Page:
The problem of interdependence of packaging and packaged product exemplified by industrial seafood packaging

Erik Svanes, Østfoldforskning

In close cooperation with packaging manufacturers, seafood industry and transport industry a common metodology for the calculation of environmental impact of Industrial Seafood packaging has been developed. The result is published as a product category rule (PCR) (The Norwegian EPD Foundation 2013) according to the requirements in the standards ISO 14025 and EN 15804. Industrial seafood packaging is most often plastic boxes containing 3-25 kg product, cooled with ice and used for bulk transport. The most commonly used material in Europe is expanded polystyrene (EPS).

The most difficult issue in the method development has been the interdependence between packaging and packaged product. The issue is manifested in two problems:

  1. How can the difference in ability to protect the product be reflected in the LCA of a packaging system?
  2. How can the impacts in the life cycle stages be divided between packaging and packaged product?

Regarding question 1: Packaging preserves the quality of seafood and as such it has a positive environmental impact because wastage is prevented. In the articles reviewed (e.g. Hansen et al 2011; Ecobilan and PwC 2012) in this study the wastage preventing effect of packaging has not been taken into account. This effect is difficult to quantify because a baseline situation is lacking. When comparing two packaging systems it could be possible to quantify this effect as observed difference in wastage and add the environmental impact of the extra wastage to the system causing more waste. One major problem with this approach is that downstream wastage is difficult to quantify because traceability is poor downstream of the processing plant.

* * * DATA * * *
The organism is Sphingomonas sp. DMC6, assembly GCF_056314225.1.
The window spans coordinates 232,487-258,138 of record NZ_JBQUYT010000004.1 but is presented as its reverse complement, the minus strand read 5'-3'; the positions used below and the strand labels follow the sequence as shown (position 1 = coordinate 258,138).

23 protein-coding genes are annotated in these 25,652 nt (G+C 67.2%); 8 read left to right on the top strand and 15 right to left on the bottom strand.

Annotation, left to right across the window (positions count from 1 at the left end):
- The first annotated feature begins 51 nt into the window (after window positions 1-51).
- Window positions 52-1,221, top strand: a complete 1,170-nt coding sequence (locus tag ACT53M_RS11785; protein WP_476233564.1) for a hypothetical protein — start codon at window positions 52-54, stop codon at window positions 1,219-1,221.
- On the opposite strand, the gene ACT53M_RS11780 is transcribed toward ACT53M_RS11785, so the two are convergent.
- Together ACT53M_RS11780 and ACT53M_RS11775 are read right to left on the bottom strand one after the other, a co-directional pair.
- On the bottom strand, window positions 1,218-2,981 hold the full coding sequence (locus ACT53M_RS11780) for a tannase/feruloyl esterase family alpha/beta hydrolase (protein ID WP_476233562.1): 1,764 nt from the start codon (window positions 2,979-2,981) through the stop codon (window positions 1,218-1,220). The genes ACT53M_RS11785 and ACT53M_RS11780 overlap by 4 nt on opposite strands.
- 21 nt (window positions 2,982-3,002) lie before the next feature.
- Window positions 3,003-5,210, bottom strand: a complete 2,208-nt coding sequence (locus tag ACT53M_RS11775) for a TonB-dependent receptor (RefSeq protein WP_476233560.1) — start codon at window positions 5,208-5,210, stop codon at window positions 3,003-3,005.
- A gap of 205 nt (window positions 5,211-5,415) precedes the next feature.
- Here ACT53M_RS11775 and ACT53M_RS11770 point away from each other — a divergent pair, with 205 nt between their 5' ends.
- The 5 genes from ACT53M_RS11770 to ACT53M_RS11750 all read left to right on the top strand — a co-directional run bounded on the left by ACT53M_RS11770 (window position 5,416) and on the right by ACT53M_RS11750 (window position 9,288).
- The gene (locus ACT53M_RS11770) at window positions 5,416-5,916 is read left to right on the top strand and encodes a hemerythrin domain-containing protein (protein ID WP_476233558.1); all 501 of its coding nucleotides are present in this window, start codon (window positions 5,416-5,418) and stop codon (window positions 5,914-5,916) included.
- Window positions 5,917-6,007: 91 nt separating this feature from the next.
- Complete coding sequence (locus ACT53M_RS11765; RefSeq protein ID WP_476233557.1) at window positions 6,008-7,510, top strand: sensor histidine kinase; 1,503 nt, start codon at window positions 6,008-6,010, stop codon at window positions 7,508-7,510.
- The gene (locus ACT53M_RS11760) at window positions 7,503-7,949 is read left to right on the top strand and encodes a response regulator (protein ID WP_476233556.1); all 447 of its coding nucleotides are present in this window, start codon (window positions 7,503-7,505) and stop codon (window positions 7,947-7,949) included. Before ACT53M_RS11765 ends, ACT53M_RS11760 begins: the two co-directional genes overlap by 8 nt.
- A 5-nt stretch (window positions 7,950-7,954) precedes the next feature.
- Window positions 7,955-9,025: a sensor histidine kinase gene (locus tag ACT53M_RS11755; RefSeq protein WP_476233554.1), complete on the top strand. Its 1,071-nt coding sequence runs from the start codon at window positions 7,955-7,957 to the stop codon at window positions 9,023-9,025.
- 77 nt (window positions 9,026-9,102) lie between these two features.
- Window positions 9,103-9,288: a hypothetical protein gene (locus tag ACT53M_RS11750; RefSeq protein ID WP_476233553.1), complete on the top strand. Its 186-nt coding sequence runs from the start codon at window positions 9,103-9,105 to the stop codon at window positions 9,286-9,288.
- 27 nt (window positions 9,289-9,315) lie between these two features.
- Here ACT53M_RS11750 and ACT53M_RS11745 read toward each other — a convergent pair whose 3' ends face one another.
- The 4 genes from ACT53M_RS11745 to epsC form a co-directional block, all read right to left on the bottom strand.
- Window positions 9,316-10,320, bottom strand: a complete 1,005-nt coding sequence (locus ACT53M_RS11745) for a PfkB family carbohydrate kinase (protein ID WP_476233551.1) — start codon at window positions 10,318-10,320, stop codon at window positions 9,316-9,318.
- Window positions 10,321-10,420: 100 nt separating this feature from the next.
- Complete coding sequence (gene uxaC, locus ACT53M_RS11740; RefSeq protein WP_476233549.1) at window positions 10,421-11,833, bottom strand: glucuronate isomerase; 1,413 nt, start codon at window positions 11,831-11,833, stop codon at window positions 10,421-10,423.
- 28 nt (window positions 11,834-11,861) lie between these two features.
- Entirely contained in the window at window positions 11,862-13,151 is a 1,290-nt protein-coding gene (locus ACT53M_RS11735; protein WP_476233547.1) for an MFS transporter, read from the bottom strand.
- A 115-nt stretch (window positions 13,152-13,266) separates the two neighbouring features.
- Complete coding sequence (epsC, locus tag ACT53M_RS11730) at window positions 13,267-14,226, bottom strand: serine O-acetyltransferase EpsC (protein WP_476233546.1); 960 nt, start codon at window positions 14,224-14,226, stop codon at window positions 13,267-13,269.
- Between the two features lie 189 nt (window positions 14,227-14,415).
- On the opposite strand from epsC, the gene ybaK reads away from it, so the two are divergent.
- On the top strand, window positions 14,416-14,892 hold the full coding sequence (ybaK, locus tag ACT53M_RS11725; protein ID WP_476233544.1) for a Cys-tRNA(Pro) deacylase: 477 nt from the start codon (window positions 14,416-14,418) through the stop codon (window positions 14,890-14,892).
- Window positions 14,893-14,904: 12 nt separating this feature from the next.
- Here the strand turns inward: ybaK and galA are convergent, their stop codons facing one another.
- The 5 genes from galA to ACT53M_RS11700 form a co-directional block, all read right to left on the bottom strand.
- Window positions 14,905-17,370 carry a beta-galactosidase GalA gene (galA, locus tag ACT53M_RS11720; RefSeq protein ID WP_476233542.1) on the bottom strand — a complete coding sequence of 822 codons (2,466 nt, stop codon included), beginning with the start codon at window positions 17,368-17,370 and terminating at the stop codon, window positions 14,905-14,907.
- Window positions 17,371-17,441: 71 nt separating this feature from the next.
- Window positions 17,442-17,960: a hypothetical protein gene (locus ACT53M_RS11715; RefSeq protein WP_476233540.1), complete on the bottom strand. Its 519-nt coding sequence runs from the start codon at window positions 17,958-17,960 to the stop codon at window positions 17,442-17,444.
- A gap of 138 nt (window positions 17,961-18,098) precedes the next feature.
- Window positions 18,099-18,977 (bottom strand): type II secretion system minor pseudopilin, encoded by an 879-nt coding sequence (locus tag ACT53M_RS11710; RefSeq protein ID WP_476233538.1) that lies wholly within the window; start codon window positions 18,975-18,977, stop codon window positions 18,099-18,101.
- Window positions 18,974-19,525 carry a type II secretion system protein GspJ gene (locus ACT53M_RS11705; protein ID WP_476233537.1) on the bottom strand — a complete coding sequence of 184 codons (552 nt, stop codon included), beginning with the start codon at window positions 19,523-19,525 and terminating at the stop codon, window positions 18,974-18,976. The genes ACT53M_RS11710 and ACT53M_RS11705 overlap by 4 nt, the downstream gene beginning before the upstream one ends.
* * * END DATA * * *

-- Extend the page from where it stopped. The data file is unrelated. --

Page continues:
In this project it was attempted to collect data that could be used as a basis for making a requirement. No such data was available or could be found.

Regarding question 2: In LCAs of packaged products it is common to include the entire impact of the packaging. Following this logic, and trying to avoid double counting it would seem reasonable to exclude the use stage when doing an LCA of a packaging system. In one other study (Ecobilan and PwC 2011) the use stage emissions where distributed between the packaging and packaged product. In this project a third approach was chosen: All use stage emissions were allocated to the packaging. The advantage of this approach is that the full effect of the packaging is visible. The disadvantage is that the use phase impacts. In an environmental product declaration developed according to this EPD, the results are displayed separately for each life cycle stage. This means that the impact of the use stage can be seen in separation from the other life cycle stages so that this disadvantage is less.